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5 Ways Robotic Technology Is Transforming Knee Replacement

A Conversation with Kevin Barga, MS, RN


5 Ways Robotic Technology Is Transforming Knee Replacement

March 31, 2019   

With features such as CT-based 3D modeling of bone anatomy for pre-surgical planning, and haptic boundaries to help prevent soft tissue damage, robotic-arm assisted technology has shown improved outcomes for one of the most rapidly growing ortho procedures. Here’s what nurses need to know.

Robotic-assisted technology is becoming more popular in orthopedics, especially for total knee arthroplasty (TKA)—a procedure projected to increase 600% over the next decade.1

With more robotic-assisted TKA surgeries, we now have more literature demonstrating that this technology has positively impacted surgical team efficiency and patient outcomes.

Perioperative nurses play a critical role in understanding this literature and becoming familiar with the ways robotic-assisted technology can help achieve patient outcomes in TKA procedures.

Here are five ways research is showing us how robotic technology has enhanced TKA procedures.

1. Greater accuracy compared to plan2

Through three-dimensional pre-planning, the surgeon can map out the correct site for the implant, plan how the cuts will be made, and make any intraoperative adjustments to ensure accurate implant placement to plan. Research showed that implant placement was more accurate to plan in robotic-assisted TKA compared to manual TKA.

2. Haptic boundaries3

Virtual boundaries for the bone saw, which are defined by the pre-operative plan and any intraoperative adjustments, have been shown to protect the medial and lateral compartment iatrogenic soft tissue from inadvertent cuts that can increase a patient’s postoperative pain and extend recovery.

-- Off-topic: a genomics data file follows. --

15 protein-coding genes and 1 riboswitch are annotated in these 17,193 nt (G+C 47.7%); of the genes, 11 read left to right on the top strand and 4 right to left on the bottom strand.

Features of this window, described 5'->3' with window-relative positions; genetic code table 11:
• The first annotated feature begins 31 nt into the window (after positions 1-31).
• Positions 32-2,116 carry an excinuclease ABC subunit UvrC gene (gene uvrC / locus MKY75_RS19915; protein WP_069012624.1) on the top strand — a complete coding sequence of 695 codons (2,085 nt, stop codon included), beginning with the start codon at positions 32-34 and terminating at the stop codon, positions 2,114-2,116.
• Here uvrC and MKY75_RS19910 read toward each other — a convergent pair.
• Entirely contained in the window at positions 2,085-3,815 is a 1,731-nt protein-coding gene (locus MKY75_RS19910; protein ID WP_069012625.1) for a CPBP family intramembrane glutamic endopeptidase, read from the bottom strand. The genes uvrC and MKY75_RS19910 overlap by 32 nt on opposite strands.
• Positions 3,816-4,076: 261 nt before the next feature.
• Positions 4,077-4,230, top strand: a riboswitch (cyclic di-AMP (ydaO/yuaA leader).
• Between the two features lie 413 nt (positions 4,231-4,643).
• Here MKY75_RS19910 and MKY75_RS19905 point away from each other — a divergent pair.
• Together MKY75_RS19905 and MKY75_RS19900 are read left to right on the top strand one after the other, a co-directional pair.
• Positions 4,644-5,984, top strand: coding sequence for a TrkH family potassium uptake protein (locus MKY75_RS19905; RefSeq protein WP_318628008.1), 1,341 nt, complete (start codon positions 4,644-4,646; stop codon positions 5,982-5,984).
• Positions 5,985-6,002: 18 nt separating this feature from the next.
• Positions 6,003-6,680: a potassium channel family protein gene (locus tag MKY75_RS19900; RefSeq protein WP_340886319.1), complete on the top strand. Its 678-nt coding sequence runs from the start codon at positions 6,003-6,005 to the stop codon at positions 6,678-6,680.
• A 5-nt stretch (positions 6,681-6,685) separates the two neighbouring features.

3. More efficient surgical duration vs. conventional TKA4

Pre-planning to support implant size prediction for TKA has been shown to accurately predict implant size and correct implant placement. This may potentially lead to fewer trays needed and potentially reduces the chance for surgical delays.

4. Improved patient outcomes compared to conventional TKA5

Research showed that robotic-assisted TKA is associated with improved early functional recovery, statistically significant reduction in postoperative pain and pain med requirement and shortened length of hospital stay compared to conventional TKA.

5. Decreased costs compared to conventional TKA6

With every additional unexpected outcome during and after TKA surgery, costs increase, especially when unplanned intraoperative events lead to increased length of stay or patient readmission. Research showed that 90-day episode of care costs decreased with robotic-assisted TKA.

In our ever-driven focus on value in healthcare, applying optimized robotic-assisted TKA technology that has the potential to add value in many areas presents a solution for surgical teams and their patients.

Barga and his co-authors will be sharing more data on robotic-assisted TKA at AORN Global Surgical Conference & Expo. Make time to meet with poster authors presenting their findings and work April 7-9 at the Music City Center in Nashville, TN.

Interested to learn more about improving TKA outcomes? Don’t miss the presentation, Introduction to Periop 202 TM Total Knee Arthroplasty covering best practices for the surgical care of patients undergoing knee reconstruction on April 8 at 2pm in the AORN Central Theater.

1 Kurtz S, Ong K, Lau E, Mowat F, Halpern M. Projections of primary and revision hip and knee arthroplasty in the United States from 2005 to 2030. J Bone Joint Surg AM. 2007;89(4):780-785.

2 Hampp, E, et.al., Robotic-Arm Assisted Total Knee Arthroplasty Demonstrated Greater Accuracy and Precision to Plan Compared with Manual Techniques, J Knee Surg. 2018 May 1

3 Khlopas, A, et.al., Robotic-Arm Assisted Total Knee Arthroplasty Demonstrated Soft Tissue Protection. Surg Technol Int. 2017 Jul 25; 30:441-446

4 Bhimani, S., Bhimani, R., Feher, A., Malkani, A. Accuracy of preoperative implant sizing using 3D preplanning software for robotic-assisted total knee arthroplasty. AAHKS 2017 Annual Meeting. 2-5 Nov 2017. Dallas, TX.

5 Kayani, B. et al. Robotic-arm assisted total knee arthroplasty is associated with improved early functional recovery and reduced time to hospital discharge compared with conventional jig-based total knee arthroplasty. Bone Joint J 2018;100-B:930–7

6 Cool, C, et al. A 90-day episode-of-care cost analysis of robotic-arm assisted total knee. J. Comp. Eff. Res. 10.2217/cer-2018-0136.